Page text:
Good health starts in the gut and increasing evidence suggests that mental health is linked to the stomach. Recent reports show that the metabolism of a high-fiber diet helps promote regeneration in the brain by preventing the neurodegeneration of the cells, and healthy neurons mean a stronger mind and memory. Wholegrains are high in fiber, which is essential to keep things moving, as well as reducing the risk of type-two diabetes and heart and bowel diseases. Wholegrains are easy to introduce into your diet by simply replacing some of the foods you already eat with their healthier alternative; for example, choose brown rice, pasta and whole-wheat bread. You can also swap sugary cereals for oatmeal or bran to kick-start your day properly.
It has long been recognized that fish makes you brainy, but the best of the catch is cold-water oily fish, such as salmon, sardines, pilchards and mackerel. Not only are they some of best sources of protein but also of vitamins B and D, selenium and omega-3 polyunsaturated fatty acids, an armory that fights heart disease, prostate cancer and lowers blood pressure. Studies have shown these components can also slow down age-related macular degeneration, which is a common cause of sight loss in older people. Even more importantly, omega-3 prevents dementia by decelerating memory loss. Not only does it directly affect the hippocampus—the area of the brain responsible for learning and retaining information—but it provides the essential fats in the outer membrane that surrounds each of the brain’s cells.
Our ancestors looked to nature when it came to dealing with aches, inflammations, sore throats and bad tummies. Now many of these herbs and spices, are readily available in stores, but more importantly, a number of research projects about their efficacy in combating cognitive decline are being carried out. Sage, for instance, has been found to contain compounds that prevent the breakdown of acetylcholine, a neurotransmitter involved in learning and memory. Ginger is the go-to cure for nausea in all its forms, but its powerful anti-inflammatory properties also protect brain cells from damage by forestalling neurodegenerative changes. Turmeric also is now recognized as an effective nutritional supplement thanks to its main ingredient, curcumin, which, like cayenne pepper, has strong anti-inflammatory and antioxidant properties.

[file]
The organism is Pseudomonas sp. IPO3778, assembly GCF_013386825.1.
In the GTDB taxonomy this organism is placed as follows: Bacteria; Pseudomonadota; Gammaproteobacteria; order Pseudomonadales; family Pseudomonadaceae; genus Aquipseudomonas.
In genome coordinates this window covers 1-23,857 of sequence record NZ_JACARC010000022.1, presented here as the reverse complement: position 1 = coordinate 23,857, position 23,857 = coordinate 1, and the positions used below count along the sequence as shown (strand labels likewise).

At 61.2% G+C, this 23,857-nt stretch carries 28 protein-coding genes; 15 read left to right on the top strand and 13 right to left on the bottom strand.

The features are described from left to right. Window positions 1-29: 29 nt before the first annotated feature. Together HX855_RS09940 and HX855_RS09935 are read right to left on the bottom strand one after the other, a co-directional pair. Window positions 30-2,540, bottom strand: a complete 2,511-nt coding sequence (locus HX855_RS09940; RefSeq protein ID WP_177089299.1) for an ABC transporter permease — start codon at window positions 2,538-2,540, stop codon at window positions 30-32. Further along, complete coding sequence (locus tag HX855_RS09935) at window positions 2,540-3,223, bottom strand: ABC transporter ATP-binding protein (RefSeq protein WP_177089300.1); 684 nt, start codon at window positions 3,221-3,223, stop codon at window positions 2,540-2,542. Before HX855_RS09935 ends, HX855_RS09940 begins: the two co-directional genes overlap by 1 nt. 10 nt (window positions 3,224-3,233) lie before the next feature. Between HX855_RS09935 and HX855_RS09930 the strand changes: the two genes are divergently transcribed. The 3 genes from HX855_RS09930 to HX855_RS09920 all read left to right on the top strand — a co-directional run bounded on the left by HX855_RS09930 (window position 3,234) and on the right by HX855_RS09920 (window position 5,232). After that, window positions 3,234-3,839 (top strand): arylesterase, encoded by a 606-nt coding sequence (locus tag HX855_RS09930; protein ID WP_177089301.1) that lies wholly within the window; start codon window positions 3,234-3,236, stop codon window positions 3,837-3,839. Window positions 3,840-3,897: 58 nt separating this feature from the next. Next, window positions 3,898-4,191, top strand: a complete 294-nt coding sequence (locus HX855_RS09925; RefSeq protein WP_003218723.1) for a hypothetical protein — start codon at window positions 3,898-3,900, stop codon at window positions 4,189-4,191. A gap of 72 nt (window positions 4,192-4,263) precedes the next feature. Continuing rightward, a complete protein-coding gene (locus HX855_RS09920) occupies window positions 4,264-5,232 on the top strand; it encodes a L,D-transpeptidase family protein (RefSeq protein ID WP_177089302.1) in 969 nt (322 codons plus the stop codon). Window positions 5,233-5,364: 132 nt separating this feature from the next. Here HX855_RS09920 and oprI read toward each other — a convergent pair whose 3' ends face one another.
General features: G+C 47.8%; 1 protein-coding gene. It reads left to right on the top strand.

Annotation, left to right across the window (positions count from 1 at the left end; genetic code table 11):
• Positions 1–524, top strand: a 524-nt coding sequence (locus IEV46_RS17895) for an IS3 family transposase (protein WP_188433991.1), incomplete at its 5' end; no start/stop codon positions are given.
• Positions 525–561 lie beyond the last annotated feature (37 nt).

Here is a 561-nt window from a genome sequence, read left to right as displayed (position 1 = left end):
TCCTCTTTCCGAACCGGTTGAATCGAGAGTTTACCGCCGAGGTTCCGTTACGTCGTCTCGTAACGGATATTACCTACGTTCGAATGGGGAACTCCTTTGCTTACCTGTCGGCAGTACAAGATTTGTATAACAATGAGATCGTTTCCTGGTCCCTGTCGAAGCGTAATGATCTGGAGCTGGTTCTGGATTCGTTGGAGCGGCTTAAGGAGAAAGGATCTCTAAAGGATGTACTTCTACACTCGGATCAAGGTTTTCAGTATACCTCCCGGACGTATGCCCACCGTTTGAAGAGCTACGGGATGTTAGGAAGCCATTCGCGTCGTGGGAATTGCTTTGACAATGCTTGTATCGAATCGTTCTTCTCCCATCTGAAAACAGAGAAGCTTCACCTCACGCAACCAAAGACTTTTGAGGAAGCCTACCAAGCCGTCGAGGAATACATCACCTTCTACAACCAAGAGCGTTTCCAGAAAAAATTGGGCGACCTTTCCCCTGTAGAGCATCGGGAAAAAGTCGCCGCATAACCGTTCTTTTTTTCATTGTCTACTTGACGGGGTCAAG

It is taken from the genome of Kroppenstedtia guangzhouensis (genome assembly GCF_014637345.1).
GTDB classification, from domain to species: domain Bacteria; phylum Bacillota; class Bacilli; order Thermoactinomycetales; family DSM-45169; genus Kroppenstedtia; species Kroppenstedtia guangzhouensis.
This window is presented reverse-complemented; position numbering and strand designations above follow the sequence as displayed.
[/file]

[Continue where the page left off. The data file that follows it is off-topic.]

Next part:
While you should aim to include a rainbow of colors in your diet, greens are given more weight due to their strong health credentials. As a general rule, the leafier the better, for example, spinach, chard or kale, which are rich in the antioxidants necessary to fight free radicals that can attack your bloodstream and breakdown brain cells as you get older. Recent research from both Harvard Medical School and Rush Medical College in the US have shown that eating dark leafy greens helps slow down this cognitive decline. Bonus points also go to kale for its relatively high levels of quercetin and kaempferol, which improve cardiovascular health by lowering blood pressure, as well as having antiviral and antidepressant qualities.
Not only do they look good and taste delicious, but the latest research published in the Journal of Agriculture and Food Chemistry tells us that berries may benefit the brain by preventing age-related memory loss. Berry fruits contain a wide variety of antioxidants, protecting cells from damage by harmful free radicals. They also change the way neurons in the brain communicate, thereby reducing inflammation and enhancing cognition and motor control. The enzymes contained in berries—particularly black and blue varieties—regulate the concentrations of serotonin and dopamine, the happy hormones that stabilize our mood and control the brain’s pleasure centers. Whoever said life is just a bowl of cherries must have been on to something!